Chapter 3: Applications of Differentiation
Section 3.4: Differentials and the Linear Approximation
The definition of a differential is based on Figure 3.4.1, the fundamental diagram of differential calculus. Points A and C are on the line tangent to the red curve at point A. In the right-triangle ΔABC, the angle the hypotenuse (the tangent line) makes with the horizontal is θ, and by the definition of the derivative at A, f′=tanθ. Consequently,
so that opposite=f′dx≡df.
Figure 3.4.1 Defining the differential df
Thus df, the differential of fx, is defined as the derivative f′x times dx, an increment (large or small) in x, the independent variable.
Figure 3.4.1 then suggests that df is an approximation to Δf, the exact change in f as the independent variable changes from x to x+dx.
This idea is captured in the notation Δ f=fx+dx−fx≐df
Isolating fx+dx leads to the linear approximation fx+dx≐fx+df
The linear approximation is nothing more than the tangent-line approximation, that is, the use of the tangent line to approximate values of a nonlinear function.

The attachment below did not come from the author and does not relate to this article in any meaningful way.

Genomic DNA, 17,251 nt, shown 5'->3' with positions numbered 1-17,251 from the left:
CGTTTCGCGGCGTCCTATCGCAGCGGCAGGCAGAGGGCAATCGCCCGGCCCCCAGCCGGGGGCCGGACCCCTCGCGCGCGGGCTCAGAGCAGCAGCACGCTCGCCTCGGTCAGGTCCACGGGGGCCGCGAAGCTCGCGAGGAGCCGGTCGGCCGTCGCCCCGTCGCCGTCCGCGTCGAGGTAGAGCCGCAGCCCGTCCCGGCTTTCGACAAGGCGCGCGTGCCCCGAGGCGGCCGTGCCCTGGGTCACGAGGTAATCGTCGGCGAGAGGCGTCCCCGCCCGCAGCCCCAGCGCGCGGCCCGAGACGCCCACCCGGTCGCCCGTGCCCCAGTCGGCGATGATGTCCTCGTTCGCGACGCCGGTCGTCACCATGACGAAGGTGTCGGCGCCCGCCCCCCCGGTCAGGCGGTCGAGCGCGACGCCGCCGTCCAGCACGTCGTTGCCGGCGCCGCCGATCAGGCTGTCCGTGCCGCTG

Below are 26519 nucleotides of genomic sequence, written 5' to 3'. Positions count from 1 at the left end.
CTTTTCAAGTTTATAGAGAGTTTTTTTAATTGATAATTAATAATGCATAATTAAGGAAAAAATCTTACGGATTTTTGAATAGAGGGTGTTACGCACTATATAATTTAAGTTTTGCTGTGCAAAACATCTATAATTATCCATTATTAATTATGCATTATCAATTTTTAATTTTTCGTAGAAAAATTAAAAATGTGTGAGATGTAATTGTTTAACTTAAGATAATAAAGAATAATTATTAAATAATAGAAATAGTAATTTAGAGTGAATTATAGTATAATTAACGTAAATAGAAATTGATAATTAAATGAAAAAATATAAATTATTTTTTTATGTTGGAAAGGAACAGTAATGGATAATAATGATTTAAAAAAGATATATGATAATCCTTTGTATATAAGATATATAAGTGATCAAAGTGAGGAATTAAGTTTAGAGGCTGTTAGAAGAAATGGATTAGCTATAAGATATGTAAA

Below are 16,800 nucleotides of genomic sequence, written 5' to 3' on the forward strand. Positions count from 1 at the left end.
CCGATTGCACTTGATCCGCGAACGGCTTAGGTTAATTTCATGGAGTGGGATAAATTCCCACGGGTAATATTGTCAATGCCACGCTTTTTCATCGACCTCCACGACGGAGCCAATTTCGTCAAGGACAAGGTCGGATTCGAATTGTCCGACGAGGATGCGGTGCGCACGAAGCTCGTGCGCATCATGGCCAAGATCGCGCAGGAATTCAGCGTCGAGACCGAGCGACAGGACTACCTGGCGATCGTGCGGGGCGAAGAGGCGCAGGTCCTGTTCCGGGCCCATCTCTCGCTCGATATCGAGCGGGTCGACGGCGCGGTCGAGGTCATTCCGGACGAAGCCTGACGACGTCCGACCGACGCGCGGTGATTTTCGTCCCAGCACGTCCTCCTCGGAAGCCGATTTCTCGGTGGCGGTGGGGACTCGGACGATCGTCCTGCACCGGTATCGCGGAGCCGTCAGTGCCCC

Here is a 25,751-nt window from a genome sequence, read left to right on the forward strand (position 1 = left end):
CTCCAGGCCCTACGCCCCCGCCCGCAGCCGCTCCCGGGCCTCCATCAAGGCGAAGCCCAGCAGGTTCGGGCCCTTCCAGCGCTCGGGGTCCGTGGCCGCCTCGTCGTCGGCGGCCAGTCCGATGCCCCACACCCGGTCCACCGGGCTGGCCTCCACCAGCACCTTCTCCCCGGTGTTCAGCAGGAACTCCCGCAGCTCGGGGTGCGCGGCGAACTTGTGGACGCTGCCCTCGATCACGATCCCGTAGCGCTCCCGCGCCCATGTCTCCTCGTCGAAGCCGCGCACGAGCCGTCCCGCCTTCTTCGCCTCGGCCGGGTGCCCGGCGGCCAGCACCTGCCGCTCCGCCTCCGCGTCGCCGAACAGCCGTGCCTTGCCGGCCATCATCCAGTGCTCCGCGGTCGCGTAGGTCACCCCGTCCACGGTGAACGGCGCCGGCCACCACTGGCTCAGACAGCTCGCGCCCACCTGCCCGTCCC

The Mean-Value theorem (Theorem 3.4.1), whose proof is independent of the relationships in Figure 3.4.1, then states that there is a point c for which the linear approximation is actually an exact equality.
Theorem 3.4.1: Mean-Value Theorem
fx is continuous in a,b
fx is differentiable in a,b
At least one c exists in a,b for which f′c=fb−fab−a
This form of the Mean-Value theorem has a geometric interpretation, namely, that over the interval a,b there is a point c at which the tangent line is parallel to the secant line connecting a,fa and b,fb.
If the conclusion of Theorem 3.4.1 is rewritten as
and if a is identified with x, and b with x+dx, then the conclusion of Theorem 3.4.1 becomes
In other words, the analytic content of the Mean-Value theorem is that the linear approximation is exact if the differential is evaluated at the special point c. However, the point c depends on x, so no recipe can be given for finding the value of c that makes the linear approximation exact.
Approximate 17 by using the differential of the function fx=x.
How accurate is this approximation?
Apply the Mean Value theorem to the function fx=x e−x,0≤x≤3.
Determine c from first principles.
Over what interval would the tangent line at x=3 approximate fx=x e−x with an error no greater than 0.1?
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